double opt-in vs single opt-in

In the halls of e-mail marketing conferences and across the web, this debate has been raging for years. Which is the better option for your list-building? Single or Double Opt-In?

Let's wade through it together.

Let's Talk Basics

I hate spam. You hate spam. We all hate spam. And no, we're not talking about the delightful packaged lunch meat (although opinions on that range as well). We're talking about unsolicited email communications, of which the internet is famous for.

Everything ranging from dubious claims made by Nigerian princes to, yes, email marketing by legitimate companies can be considered “spam” if the communication is unsolicited or undesired.

The big difference between single-opt in and double opt-in is:

  • Single opt-in requires only a single input. Your customer enters their email address into your opt-in field and clicks “submit” or “join.” Boom, they're added to your list.
  • Double Opt-in requires an extra step. The process above is followed in the same way except instead of being automatically added to your list, they receive a one-time email prompting them to confirm their addition to your list.

Which Is Better?

Everyone wants a clean list. That is, you don't want a bunch of names on your list which are going to be angry they were subscribed, opt-out, and report you as spam. Most mass e-mail programs (such as Mailchimp, Constant Contact, etc) may ultimately penalize you if your communications are marked as spam too often. In the worst-case scenario, whole email providers such as Gmail or Yahoo may black-list you from sending communications to their users.

In other words, this is definitely something you don't want to happen!

Regardless of which option you choose (and they both have merits which well discuss next), the bottom line is this: No one like a spammer. Don't be “that guy.”

Why Single Opt-In Works Best

The biggest feather in single opt-in's cap is this: it's quicker and easier. You're not requiring people to take the extra step of confirming their subscription to your list so entering their information once is all that's needed.

With double-opt in, the customer has to take the extra step of confirming. This confirmation email can be missed, ignored, accidentally deleted, or ironically wind up in a spam folder. As a result, this person doesn't get added to your list.

This may not sound like it's a complicated process. In truth, it isn't. However, you'd be amazed at how often the second step in the process doesn't get completed.

“Marketers generally see about 20-30% faster list growth when they use single opt-in.”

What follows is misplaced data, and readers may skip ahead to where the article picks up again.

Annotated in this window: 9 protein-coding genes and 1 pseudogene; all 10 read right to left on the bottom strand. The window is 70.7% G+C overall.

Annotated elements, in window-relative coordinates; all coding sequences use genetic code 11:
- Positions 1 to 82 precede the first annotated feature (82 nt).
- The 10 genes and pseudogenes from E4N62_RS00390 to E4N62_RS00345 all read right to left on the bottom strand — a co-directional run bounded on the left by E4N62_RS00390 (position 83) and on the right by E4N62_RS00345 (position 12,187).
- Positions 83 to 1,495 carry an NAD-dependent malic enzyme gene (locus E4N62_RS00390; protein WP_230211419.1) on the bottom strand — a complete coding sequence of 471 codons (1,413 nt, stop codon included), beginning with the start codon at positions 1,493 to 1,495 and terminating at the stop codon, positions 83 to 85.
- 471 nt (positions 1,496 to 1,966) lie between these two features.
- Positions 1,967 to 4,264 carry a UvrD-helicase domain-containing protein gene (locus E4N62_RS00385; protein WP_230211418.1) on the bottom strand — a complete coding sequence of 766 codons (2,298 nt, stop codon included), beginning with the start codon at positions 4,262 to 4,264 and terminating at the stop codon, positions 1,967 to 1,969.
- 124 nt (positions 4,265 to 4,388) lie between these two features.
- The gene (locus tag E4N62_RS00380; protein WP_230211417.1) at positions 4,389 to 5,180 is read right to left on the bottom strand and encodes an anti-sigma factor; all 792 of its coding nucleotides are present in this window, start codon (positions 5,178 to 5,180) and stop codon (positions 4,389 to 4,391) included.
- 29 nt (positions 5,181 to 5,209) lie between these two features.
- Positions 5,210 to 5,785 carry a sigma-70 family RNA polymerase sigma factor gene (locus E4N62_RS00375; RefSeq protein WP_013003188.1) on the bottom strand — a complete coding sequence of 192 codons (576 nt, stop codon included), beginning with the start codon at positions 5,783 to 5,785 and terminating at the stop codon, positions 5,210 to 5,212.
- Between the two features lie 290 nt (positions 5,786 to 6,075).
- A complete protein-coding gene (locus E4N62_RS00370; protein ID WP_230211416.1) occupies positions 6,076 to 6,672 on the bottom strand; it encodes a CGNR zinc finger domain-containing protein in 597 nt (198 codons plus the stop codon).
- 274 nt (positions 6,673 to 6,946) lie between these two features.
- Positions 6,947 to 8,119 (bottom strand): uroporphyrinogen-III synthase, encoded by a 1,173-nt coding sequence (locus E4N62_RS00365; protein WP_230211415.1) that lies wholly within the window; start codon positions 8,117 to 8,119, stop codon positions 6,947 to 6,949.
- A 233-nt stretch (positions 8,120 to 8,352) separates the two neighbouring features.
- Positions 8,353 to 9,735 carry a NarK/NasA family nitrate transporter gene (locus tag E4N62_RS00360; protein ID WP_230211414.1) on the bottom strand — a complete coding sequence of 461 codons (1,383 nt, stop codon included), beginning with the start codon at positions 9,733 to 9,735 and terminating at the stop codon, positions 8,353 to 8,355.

Pam Neely – GetResponses.com

Why Double Opt-In Works Best

The biggest benefit of double opt-in over single opt-in is the quality of your list. Here's the truth: people sign up for all sorts of things online and sometime don't even really know what it is they're signing up for.

It's not your fault, but it is your problem if you have a less than enthusiastic list of email addresses you're marketing to. Double-opt in “forces” the customer to confirm that “yes, I really want to receive emails from you.” As a result, you'll have a higher quality list of engaged customers.

Double opt-in has some additional benefits as well. By prompting customers to take the second step in the process, you also clean your list of fake names, misspelled email addresses, or additional typos. Again, the result is a higher quality list which has been scrubbed of errors.

Long-term, double-opt in tends to have higher conversion and click-through rates as well. The trade-off is that your click-through rate may be double what it is of a single-opt in list, however the number of customers on the list is likely lower as well.

For example:

  • 2% of 100 contacts is: 2 people.
  • 1% of 500 contacts is: 5 people.

The Verdict

The question of double opt-in vs single opt-in comes down to the age-old question of quantity vs quality. A single opt-in solution will likely grow your list more quickly, but with lower quality. Double opt-in may be a slower process but will result in a higher quality list.

Both methods have merit. If you want to grow a list quickly, single opt-in may be the way to go. For a slow and steady process, choose double opt-in. To be fair, marketers in general are split on this decision. Both sides agree that each method has its pros and cons; some of which we've outlined above.

However, it does come down to quality vs quantity. The question then is what are you trying to accomplish? Grow your list quickly or grow your list with higher quality leads.

The choice is yours!


David Dumas
David Dumas

Content SpecialistLover of funnel cake and funnel marketing. Not necessarily in that order.

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